Tablebread: Welcome Cynthia! Can you tell us a little bit about yourself, your position, and your organization?
The WGC’s many initiatives help individuals and families to find whole grain foods and to understand their health benefits; help the media to write accurate, compelling stories about whole grains; and help manufacturers to create a wide variety of appealing whole grain products.
The WGC was originated in 2003 by Oldways, the non-profit food issues think tank that creates and organizes a wide variety of programs and materials about healthy eating, drinking and lifestyles, and the traditional pleasures of the table. Its educational programs are for consumers, scientists, the food industry, health professionals, chefs, journalists and policy makers. You can learn more about the Whole Grains Council at www.wholegrainscouncil.org.
I’m Director of Food and Nutrition Strategies for Oldways and the WGC – a job I love because it lets me spend my time thinking up innovative ways to communicate on health issues with both consumers and manufacturers.
TB: When did you first see major national attention turn towards whole grains?
This was one of those “perfect storm” things, where several elements came together at the same time, about the beginning of 2005. At that point we had seen the worst excesses of low-carb mania come and go, which ironically helped. Both the Atkins diet and South Beach pretty much said, “Avoid carbs, but if one should cross your lips, at least make sure it’s a whole grain.” Somehow (for once!) we kept the baby and threw out the bath water. When the low-carb tide subsided, a certain level of knowledge about whole grains survived above the high-water mark.
Then in January 2005 the new Dietary Guidelines were released by our government, with the first-ever recommendation to “make half your grains whole” – recommending at least three servings a day of whole grains. A week later we introduced the Whole Grain Stamp, which we’d already been developing for over a year. Interestingly, many manufacturers tell us that the low-carb fad taught them a lot about different options for making grain foods, and left them ready to capitalize on the new interest in whole grains. After all, if you can formulate a low-carb bread or muffin so it’s at all palatable, creating one from real whole grains seems easy afterwards!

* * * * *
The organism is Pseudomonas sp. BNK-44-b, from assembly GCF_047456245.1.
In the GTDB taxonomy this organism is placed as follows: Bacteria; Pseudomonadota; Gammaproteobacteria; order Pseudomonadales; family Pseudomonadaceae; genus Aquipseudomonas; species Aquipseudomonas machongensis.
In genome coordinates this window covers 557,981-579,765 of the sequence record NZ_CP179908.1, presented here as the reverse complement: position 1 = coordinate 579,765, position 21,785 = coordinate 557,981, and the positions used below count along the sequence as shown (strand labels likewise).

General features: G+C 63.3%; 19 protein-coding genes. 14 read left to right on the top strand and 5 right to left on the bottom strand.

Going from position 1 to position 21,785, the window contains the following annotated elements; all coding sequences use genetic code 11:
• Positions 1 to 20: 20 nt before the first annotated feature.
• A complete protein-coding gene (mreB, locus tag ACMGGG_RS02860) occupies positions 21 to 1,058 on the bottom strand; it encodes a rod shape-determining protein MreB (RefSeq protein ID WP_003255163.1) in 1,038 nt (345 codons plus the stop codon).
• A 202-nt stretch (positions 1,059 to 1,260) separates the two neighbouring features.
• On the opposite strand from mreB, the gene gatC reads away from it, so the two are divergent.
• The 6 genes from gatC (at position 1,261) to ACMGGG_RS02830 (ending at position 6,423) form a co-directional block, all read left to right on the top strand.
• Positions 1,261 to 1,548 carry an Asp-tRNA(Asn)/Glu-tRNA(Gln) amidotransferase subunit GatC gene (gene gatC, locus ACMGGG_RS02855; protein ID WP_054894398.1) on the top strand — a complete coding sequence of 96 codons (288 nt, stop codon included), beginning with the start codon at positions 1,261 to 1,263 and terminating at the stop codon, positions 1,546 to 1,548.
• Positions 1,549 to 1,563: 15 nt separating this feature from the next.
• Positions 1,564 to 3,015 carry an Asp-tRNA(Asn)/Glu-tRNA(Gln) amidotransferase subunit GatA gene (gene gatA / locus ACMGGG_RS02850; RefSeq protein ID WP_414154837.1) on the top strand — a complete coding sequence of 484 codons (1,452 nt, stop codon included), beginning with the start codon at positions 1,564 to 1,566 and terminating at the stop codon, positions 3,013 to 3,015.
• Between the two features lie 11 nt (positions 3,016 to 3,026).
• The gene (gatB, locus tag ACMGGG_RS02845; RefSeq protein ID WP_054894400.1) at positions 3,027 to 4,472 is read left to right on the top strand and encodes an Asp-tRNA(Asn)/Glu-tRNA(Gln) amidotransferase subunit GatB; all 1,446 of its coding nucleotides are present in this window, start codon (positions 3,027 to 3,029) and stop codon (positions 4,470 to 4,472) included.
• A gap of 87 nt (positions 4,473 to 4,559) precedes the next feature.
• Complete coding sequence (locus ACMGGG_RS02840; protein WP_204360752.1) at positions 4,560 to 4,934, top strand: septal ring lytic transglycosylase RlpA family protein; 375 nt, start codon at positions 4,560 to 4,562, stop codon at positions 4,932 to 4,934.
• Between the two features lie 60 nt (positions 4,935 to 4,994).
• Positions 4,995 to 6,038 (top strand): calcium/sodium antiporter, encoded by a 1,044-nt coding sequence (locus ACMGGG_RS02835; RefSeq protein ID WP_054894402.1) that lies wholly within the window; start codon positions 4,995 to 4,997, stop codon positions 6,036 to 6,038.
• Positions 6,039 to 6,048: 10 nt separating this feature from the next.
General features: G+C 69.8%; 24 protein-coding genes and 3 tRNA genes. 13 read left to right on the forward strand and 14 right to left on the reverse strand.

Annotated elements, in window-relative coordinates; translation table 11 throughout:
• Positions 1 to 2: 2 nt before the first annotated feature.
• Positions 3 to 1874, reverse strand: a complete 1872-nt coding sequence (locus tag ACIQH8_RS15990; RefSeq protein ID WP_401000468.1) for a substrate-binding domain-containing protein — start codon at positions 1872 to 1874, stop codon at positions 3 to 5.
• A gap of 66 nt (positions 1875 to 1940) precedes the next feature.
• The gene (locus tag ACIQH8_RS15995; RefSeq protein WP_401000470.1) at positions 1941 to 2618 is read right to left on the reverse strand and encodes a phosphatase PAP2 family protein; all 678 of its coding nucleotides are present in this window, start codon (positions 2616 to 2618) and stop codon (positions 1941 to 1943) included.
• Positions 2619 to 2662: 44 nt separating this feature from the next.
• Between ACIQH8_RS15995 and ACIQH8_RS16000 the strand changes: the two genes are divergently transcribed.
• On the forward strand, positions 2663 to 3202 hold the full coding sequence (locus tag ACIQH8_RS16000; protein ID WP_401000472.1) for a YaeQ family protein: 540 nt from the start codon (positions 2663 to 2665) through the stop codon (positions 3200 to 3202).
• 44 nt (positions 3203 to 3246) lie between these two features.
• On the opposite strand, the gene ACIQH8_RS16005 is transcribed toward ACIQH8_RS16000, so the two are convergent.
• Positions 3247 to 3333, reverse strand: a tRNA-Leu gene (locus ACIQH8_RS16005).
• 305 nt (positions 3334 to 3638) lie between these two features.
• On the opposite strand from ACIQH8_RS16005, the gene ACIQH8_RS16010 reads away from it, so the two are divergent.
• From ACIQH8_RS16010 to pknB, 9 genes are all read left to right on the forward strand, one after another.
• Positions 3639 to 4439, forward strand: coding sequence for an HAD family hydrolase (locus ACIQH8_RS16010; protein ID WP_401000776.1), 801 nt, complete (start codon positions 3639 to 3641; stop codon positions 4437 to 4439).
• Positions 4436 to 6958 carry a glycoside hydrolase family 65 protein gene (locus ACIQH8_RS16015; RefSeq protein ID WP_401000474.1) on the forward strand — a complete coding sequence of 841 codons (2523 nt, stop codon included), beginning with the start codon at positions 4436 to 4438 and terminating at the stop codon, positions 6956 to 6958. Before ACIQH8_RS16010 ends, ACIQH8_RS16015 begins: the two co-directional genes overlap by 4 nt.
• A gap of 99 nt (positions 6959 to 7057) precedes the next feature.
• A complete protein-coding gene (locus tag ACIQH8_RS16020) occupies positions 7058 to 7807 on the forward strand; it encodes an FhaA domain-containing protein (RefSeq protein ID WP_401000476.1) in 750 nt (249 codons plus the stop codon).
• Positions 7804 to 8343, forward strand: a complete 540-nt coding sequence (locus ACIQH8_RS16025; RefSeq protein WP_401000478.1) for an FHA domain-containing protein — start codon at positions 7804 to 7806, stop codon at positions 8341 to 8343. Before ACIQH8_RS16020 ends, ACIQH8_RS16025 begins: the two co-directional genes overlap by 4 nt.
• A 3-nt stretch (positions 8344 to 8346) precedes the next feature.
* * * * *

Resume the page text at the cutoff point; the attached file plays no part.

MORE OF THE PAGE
TB: The Whole Grains Council won the 2006 Packaging Innovation of the Year for the Whole Grain Stamp and the 100% Whole Grain Stamp. Can you give us an idea of the thought that went behind this and what kind of impact the introduction of the Stamp has had on introducing whole grains into the American diet?
We worked on the Whole Grain Stamp for almost a year and a half before its January 2005 introduction. In its finished form it seems so simple and logical that that may be hard to believe, but starting from scratch we had to answer questions such as, Would the Stamp signify a certain percentage of whole grain, or a certain amount? What would our process be for verifying compliance? What would the graphic look like? And of course we had to test it with consumers, and get legal and regulatory opinions and so on and so on.
Our big goal — which we achieved — was to develop a way for consumers and manufactures to get “partial credit” for whole grains. Before the advent of the Stamp, only products that were 100% whole grain or very close to it could say anything on their packaging. But just as most people don’t switch from whole milk directly to skim – they adjust their palate slowly, with 2% milk then 1% – people need a way to find whole grains at a range of levels, while their palates adjust to the fuller, nuttier taste of whole grains. And manufacturers can similarly learn as they go, adding more and more whole grain to their most popular products and getting credit for each step.
The result? Whole grain product introductions and sales are up markedly. You can buy whole grain English muffins in any grocery, where they used to just be at the health food store. People even know how to pronounce quinoa! We’ve come a long way. In good part, this is because the Whole Grain Stamp is now on about 1,700 products.
TB: We see that The Whole Grains Council has worked to get the Stamp on Canadian products. Do you see The Whole Grains Council as a possible world wide institution?
In February 2008 we just announced a two-fold expansion of the Whole Grain Stamp. We now have a bilingual version of the Stamp for use in Canada, and a new Whole Grain Menu Symbol for use in restaurants and foodservice. Already, six of our members are based in Europe, and there’s interest from them in using the Stamp on their products overseas as well as in North America. We’re exploring regulatory questions and looking into the possibility of a universal international version of the Whole Grain Stamp, as the interest is definitely there – and the health benefits of whole grains are the same worldwide!
TB: What advice do you have for everyone reading my blog?
I would love to invite everyone to visit our website at WholeGrainsCouncil.org, where you can learn what a whole grain is, what the health benefits of whole grains are, how to find them in stores and in restaurants, and so much more.
There are so many quick, easy, delicious whole grain foods available today that there’s something for every taste. When whole grains taste good and they’re good for you, why would you not go for it?
TB: Here are some further sources of whole grain baking and cooking:
- King Arthur Flour Whole Grain Baking
- Peter Reinhart's Whole Grain Breads
- Hodgson Mill Whole Grain Baking
- Whole Grains Every Day, Every Way
- The New Whole Grains Cookbook
How are you adding whole grains into your life? Do you have a special recipe that you use to sneak whole grains into your family? Stop by and leave a comment and share with us how you are using whole grains in your diet!